Commentary on the status of American freedom in today’s world

Courtesy of The White House
Courtesy of The White House

When we think of the United States of America’s place among all the different nations, our initial picture would be that we are the keepers of peace and the embodiment of freedom. There is some idealistic truth to this statement, but the ideals that are associated with America do not always coincide with what is true.

What is motivating me to write this has been going on for a while but the final straw was the Umpqua community college shooting that happened on October 1 in Rosenburg, Oregon. People getting murdered for religion, for giving a bad grade or for being in the wrong place at the wrong time, shows in fact that there is a serious problem with the attitude toward safety that is going on in our country. Even the president expressed his disgust, both at this singular event, and at American citizens who are becoming increasingly numb when hearing tragic news of this magnitude.

However, as unbelievable as this singular event was, more like it have happened right under the general public’s nose.The average American is caught up with relatively trivial news that has been propagated by media channels that gain much of their funding through big corporations, such as the Republican Governor’s Association for Fox News. There are bigger problems going on other than the media’s fixation on Donald Trump building a wall or Miley Cyrus and Nicki Minaj having an argument.

One problem citizens should be worried about is the loss of privacy.

No one has really looked into the files that Edward Snowden has released, at the cost of his freedom. The files are living proof that in our own government, the National Security Agency (NSA) represents the Big Brother from George Orwell’s “1984” that we were warned about more than half a century ago. These are operatives at the highest level, who keep information even from other agents working on the same case. For the longest time, the government charged steep fees for any person who would want to look into these written laws, leaving anybody with a lower than average income ignorant when it came to their rights and the amount of jurisdiction authorities have. Even people who tried to fix the problems within the organization, such as Thomas Drake and Bill Biney, ended up having their own lives ruined as result.

Yet no one seems to care about these things. Actions of this severity impede our right to privacy, and the NSA has the capability and drive to collect mass amounts of information from the entire American public via programs like PRISM, which copies the data of users of big companies such as Google, Facebook and Yahoo. Snowden himself responded to why we should care about privacy by saying “Not caring about privacy because we have nothing to say is like saying we don’t care about our right to free speech because we have nothing to say.”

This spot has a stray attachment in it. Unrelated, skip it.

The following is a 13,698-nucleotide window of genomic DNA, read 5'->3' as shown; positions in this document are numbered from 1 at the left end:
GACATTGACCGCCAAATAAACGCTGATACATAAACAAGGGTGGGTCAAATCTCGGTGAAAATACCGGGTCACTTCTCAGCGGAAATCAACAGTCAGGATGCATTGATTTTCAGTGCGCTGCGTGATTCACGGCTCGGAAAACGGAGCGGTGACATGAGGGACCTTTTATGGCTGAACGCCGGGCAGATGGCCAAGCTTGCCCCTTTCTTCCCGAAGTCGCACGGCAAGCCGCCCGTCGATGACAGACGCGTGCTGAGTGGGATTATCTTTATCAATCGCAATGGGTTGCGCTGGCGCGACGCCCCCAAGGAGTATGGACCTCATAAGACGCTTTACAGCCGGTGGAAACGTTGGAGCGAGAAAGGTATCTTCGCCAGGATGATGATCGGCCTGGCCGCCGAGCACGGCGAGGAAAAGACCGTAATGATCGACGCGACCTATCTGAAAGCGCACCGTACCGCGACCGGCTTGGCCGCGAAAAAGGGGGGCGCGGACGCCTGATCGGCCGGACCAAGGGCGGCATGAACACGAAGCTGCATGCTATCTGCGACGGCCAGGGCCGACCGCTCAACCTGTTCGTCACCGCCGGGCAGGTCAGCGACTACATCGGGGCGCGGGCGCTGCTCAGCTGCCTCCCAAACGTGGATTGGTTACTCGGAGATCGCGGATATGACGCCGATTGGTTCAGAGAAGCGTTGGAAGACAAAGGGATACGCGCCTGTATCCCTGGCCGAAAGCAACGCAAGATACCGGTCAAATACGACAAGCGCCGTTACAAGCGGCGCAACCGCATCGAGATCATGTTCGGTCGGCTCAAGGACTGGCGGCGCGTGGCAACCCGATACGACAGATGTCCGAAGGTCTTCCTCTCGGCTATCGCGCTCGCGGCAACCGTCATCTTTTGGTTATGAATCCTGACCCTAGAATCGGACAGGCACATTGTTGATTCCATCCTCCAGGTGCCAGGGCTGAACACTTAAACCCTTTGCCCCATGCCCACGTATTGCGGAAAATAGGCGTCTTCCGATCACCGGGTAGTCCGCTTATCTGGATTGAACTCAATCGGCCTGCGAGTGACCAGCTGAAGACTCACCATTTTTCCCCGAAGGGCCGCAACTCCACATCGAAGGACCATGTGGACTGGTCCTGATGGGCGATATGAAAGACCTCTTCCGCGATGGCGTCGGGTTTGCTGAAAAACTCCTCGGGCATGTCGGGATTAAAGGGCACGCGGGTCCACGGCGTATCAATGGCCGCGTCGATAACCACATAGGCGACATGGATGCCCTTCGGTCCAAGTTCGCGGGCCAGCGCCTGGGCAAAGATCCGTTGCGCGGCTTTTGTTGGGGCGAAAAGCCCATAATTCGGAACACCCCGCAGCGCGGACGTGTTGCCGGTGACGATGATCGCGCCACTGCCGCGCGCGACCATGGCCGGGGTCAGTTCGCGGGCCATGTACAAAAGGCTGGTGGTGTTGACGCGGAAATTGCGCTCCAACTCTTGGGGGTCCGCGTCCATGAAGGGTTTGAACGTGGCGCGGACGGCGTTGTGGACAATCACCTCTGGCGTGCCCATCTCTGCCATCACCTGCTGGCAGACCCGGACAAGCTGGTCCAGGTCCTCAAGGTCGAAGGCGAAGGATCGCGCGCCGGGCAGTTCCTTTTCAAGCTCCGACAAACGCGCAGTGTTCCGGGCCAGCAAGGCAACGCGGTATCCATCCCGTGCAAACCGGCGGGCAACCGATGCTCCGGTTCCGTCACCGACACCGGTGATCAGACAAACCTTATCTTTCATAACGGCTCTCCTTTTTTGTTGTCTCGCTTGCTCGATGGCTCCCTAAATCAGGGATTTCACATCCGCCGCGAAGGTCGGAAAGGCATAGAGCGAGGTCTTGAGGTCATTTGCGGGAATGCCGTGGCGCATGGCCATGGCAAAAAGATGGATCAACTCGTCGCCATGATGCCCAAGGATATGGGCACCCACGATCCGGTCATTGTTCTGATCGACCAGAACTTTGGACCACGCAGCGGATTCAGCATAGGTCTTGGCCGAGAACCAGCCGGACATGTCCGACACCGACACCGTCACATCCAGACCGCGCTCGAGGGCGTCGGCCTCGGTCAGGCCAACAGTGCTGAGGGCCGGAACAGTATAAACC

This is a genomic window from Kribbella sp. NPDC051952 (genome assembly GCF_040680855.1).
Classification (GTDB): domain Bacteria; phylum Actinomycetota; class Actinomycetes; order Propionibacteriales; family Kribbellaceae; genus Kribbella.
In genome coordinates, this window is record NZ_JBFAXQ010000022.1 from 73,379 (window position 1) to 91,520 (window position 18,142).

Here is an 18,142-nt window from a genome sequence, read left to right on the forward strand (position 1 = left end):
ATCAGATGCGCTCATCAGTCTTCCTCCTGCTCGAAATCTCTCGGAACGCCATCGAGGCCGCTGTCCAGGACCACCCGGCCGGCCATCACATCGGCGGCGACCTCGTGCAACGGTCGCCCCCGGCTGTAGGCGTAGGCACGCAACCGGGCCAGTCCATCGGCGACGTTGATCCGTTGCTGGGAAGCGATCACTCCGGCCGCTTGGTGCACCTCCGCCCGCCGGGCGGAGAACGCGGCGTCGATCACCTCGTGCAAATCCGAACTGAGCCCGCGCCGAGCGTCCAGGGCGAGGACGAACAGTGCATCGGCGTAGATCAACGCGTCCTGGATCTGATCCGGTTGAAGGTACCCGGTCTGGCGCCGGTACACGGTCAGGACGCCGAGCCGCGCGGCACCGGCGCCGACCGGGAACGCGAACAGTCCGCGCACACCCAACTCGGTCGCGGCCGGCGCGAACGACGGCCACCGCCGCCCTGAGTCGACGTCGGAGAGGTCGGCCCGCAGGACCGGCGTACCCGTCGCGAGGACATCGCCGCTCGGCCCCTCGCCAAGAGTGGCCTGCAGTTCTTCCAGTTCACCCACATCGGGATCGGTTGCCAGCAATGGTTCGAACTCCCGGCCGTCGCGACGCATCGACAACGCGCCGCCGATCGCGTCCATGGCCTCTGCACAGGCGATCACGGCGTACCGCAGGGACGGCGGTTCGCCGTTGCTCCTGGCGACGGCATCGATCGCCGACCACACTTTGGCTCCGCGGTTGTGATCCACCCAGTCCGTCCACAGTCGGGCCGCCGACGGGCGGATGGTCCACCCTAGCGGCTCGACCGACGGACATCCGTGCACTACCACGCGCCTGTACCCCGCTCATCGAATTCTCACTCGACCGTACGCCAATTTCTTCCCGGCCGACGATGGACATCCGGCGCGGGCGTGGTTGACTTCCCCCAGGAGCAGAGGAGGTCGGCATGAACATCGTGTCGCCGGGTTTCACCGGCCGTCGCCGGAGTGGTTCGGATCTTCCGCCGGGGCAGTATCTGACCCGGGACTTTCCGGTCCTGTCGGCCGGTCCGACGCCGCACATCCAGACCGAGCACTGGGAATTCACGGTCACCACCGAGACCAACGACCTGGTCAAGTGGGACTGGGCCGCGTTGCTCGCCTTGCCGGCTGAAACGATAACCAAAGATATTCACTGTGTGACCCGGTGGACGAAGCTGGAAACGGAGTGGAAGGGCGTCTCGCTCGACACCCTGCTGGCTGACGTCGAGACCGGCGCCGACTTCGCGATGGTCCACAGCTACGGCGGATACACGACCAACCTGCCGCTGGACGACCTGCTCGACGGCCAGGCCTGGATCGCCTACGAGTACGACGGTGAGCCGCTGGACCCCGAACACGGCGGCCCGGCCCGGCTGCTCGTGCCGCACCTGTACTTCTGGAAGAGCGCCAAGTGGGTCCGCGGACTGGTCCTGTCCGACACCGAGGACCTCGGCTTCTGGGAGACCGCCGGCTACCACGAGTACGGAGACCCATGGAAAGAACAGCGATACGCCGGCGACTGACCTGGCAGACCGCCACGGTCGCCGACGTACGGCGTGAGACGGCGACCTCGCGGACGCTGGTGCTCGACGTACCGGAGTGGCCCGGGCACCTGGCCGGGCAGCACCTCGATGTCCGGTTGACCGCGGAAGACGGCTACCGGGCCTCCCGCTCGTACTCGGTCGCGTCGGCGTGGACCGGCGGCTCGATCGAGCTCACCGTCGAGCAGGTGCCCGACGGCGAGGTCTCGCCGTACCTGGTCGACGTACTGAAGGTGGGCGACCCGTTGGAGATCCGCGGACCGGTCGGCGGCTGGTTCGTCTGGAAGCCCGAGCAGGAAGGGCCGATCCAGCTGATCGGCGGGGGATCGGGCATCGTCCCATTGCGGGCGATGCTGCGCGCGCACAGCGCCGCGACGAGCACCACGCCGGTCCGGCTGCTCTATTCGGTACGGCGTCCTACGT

Another case includes the loss of Aaron Swartz’s life because he wanted everyone to have access to all academic journals. But I would be lucky to find someone who knows who he is. Swartz, one of the co-creators of the popular website Reddit, as well as many nonprofit organizations, used the network through the Massachusetts Institute of Technology to copy academic journals accessible only through the Institute’s website, and redistribute them for free via the web. He ended up getting indicted, and was offered bargains to plead guilty to counts of “illegally obtaining information” and wire/computer fraud, as if he did it for reselling purposes. After countless attempts to bully him into pleading guilty for something he was innocent of, he committed suicide days before the trial.

These journals are extremely important. When scientists are going through the process of researching, hypothesizing, testing and correcting said hypothesis, the final step would be to publish their findings into academic journals, so that through science, technology, and relation, mankind can better itself. Restricting this access to only those who have the monetary resources to view these findings will make anyone without money unable to view a full picture of what mankind has achieved and is achieving, stopping potential progress and robbing the people a view of what mankind’s legacy was.

Someone wiser than me said that that the most dangerous thing in the world is ignorance. But combined with apathy, I fear that we are literally going down the path of pure submission to one-sided views without even realizing the true workings of what goes on in the circle of those with power. Similarly to the rich getting richer and the poor getting poorer, it is also true that the rich are receiving all the information, whilst the poorer become more ignorant to the activities maintaining the powerful’s hegemony, almost as if we were living in Orwell’s “1984.”

For whoever is reading this: please at the very least learn Ed Snowden’s story, learn Aaron Swartz’s story and ask yourself, is this the world you want to be in.


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